"What about my goblins?"
"What about them?"
"Will the church still be killing goblinkind? You've gone and put them into the same position you say the barbarians have put you ina"driven out of their homes, with no place to go. Can you put a stop to that?"
"My girl, goblins are lesser minions of the Dark One. As servants of the Seven Lords of Light, we must destroy them." So gentle, so rational. He probably even believed it himself, though with this man, you'd likely never be sure.
"My power's supposed to come from him, too, but you're willing to overlook that." It wasn't a question. He was a man willing to do anything to further his cause.
"Naturally, you'd have to forsake that power if you joined us." The priest frowned, his voice losing a little of its smoothness. "You must understanda"to revoke the Decree of Bright Magic would be to admit that the Hierarch made a mistake. Now, when we're asking the entire realm to abandon their homes and move, on the strength of the Hierarch's word, we can't afford the appearance of weakness. But if you gave up your allegiance to the Dark One and entered the service of light, you could be spared."
"Aye, I understand. And magic is something I might willingly give up. But I'll not serve you, priest. For I think you're a man who does great evil in the name of good, and if I served you, I'd likely end up doing far worse than killing five killers and one babe."
A flash of insight seized her, tightening her throat. This priest had become what he was because he let nothing stand in the way of saving his people, just as she had let nothing stand in the way of saving her goblins . . . and avenging her mother. Had she betrayed her mother's teaching when she sought vengeance for her death? If magic and life were part of each other, was dealing deatha"even to humansa"a betrayal of magic?
The priest shrugged. "Well, it was worth a try. Jeriah?"
The boy jumped. He'd been staring at his master, almost in a trance. Had she shown him something he hadn't seen before?
"Record that the prisoner confessed to six murders and showed no repentance."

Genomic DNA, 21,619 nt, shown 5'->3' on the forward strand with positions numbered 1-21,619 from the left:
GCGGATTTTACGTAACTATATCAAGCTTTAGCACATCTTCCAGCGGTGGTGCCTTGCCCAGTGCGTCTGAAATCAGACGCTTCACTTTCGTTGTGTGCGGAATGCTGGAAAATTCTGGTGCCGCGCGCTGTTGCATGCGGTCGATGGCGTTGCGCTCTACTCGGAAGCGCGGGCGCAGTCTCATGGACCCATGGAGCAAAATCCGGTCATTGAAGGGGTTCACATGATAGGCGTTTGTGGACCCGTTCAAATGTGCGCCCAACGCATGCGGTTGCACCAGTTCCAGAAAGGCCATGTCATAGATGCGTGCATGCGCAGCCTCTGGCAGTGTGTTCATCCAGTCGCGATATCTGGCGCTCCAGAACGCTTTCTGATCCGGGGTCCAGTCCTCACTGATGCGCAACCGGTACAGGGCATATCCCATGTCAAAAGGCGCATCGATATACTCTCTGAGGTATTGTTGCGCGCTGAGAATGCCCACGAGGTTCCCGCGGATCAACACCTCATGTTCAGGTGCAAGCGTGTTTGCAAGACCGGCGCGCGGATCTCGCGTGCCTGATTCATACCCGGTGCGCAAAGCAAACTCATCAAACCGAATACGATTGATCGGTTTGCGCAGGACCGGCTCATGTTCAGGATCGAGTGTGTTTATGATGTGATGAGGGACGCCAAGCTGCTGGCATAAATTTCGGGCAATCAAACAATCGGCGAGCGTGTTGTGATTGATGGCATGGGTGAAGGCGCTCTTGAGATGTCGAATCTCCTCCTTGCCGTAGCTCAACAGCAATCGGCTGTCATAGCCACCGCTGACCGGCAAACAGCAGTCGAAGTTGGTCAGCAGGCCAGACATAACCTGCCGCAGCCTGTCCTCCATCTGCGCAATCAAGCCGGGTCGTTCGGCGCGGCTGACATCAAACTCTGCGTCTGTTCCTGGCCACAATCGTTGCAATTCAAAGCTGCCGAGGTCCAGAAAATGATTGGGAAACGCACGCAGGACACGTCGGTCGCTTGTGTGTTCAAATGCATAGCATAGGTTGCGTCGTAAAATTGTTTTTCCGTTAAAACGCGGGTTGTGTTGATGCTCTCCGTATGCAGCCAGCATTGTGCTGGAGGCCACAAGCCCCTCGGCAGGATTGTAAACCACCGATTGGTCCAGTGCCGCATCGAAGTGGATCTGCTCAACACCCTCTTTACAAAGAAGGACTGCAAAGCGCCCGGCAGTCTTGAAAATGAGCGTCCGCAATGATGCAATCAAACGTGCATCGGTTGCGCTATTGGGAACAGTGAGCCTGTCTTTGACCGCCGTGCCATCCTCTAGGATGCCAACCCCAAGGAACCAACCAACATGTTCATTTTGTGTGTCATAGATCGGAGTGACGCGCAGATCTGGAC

Only for the babe. But she didn't say it. Why bother?
"She also confessed to serving the Dark One and refused to surrender that allegiance. She is therefore condemned to death, by my authority. There. I'll sign it now. As soon as we're certain the goblins aren't going to try to free her, we can carry out the sentence and get out of here. This has already taken far too much time."
"Wait a minute. You're keeping me alive because you're expecting my people to attack? You're using me as bait?" The answer was plain on both their faces, and something else as well. She cursed her loose tongue, but it was too late.
"Why? Don't you think they'll try for you?" the priest asked.
For the first time, Makenna fought the spell, but the fist around her gut squeezed and the words rose in her throat and burst out. "Of course they'll try. They'll likely not give up till I'm dead or they are." She gritted her teeth and choked the rest of it down, but the damage was done.
He asked her where the goblins were now and what plans they might make, but since she truly didn't know, they learned nothing more. Demon's teeth, they'd learned enough!
They broke camp shortly after that and set out for the settlement. Makenna kept her face impa.s.sive as they tied her to the saddle and tied the horse she rode between two others, but her mind seethed. How could she have been so foolish? If she'd just kept her mouth shut they might have killed her before the goblins had time to try anything. She had little hope that her forces would succeeda"all of them together wouldn't be able to defeat the men who guarded her now, and she'd been the one they relied on for the subtle, sneaky plans that had been so successful.
Now she knew why the settlers and explorers had kept coming, despite all her efforts. No wonder the knight said she couldn't raise the stakes high enough to send them elsewhere. There was no elsewhere!
Sooner or later the humans would fill this forest, and the goblins would be hunted and destroyed. All but the toughest and cleverest would die, as inevitably as the snow killed the gra.s.s. Even if she lived, there was nothing she could do to stop it.
The sun was going down. Makenna huddled against the log to which they'd chained her wrist, her head resting on her arms. She didn't look up as footsteps drew near. There had been plenty to come and gawk, once they reached the settlement. She had spent a full day and most of a night on horseback, and after they arrived at the settlement, no one bothered to give her more water. After a time she stopped replying to taunts, but the sound of human voices, haunting and alien, filled an emptiness within her, and she listened, though she didn't look up.